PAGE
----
The Lost Arctic Voyagers [Part 2 of 2] (1854 December 9)


We resume our subject of last week.

The account of the sufferings of the shipwrecked men, in DON JUAN, will rise into most minds as our topic presents itself. It is founded (so far as such a writer as BYRON may choose to resort to facts, in aid of what he knows intuitively), on several real cases. BLIGH's undecked-boat navigation, after the mutiny of the Bounty ; and the wrecks of the Centaur, the Peggy, the Pandora, the Juno, and the Thomas ; had been, among other similar narratives, attentively read by the poet.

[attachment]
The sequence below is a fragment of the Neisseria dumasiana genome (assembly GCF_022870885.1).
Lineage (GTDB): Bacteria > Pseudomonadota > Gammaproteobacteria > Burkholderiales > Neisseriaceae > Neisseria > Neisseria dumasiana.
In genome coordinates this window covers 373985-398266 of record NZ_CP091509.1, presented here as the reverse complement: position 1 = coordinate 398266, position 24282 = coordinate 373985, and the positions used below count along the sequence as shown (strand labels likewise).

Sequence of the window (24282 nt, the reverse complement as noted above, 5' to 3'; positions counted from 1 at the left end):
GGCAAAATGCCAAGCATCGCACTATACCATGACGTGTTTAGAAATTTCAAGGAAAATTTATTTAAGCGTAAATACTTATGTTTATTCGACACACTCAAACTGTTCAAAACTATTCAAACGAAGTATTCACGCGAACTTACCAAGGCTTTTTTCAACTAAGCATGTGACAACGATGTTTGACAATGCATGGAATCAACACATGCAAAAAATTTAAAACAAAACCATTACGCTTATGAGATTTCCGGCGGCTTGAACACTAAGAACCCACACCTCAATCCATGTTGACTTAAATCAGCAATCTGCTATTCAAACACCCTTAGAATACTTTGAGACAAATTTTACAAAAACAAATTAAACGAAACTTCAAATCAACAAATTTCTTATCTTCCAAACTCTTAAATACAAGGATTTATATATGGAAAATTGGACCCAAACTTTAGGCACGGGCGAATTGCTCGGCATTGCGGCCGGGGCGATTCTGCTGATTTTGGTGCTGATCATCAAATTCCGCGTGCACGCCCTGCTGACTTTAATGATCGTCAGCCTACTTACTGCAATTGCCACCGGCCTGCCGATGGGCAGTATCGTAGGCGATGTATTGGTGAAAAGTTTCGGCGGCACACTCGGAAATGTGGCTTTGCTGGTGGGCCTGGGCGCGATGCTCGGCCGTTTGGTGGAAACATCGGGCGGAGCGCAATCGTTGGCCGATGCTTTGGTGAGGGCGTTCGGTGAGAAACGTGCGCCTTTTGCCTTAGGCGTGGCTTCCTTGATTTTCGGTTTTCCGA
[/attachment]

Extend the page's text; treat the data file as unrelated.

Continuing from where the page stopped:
In Bligh's case, though the endurances of all on board were extreme, there was no movement toward the "last resource." And this, though Bligh in the memorable voyage which showed his knowledge of navigation to be as good as his temper was bad (which is very high praise), could only serve out, at the best, "about an ounce of pork to each person," and was fain to weigh the allowance of bread against a pistol bullet, and in the most urgent need could only administer wine or rum by the teaspoonful. Though the necessities of the party were so great, that when a stray bird was caught, its blood was poured into the mouths of three of the people who were nearest death, and "the body, with the entrails, beak, and feet, was divided into eighteen shares." Though of a captured dolphin there was "issued about two ounces, including the offals, to each person ;" and though the time came, when, in Bligh's words, "there was a visible alteration for the worse in many of the people which excited great apprehensions in me. Extreme weakness, swelled legs, hollow and ghastly countenances, with an apparent debility of understanding, seemed to me the melancholy presages of approaching dissolution."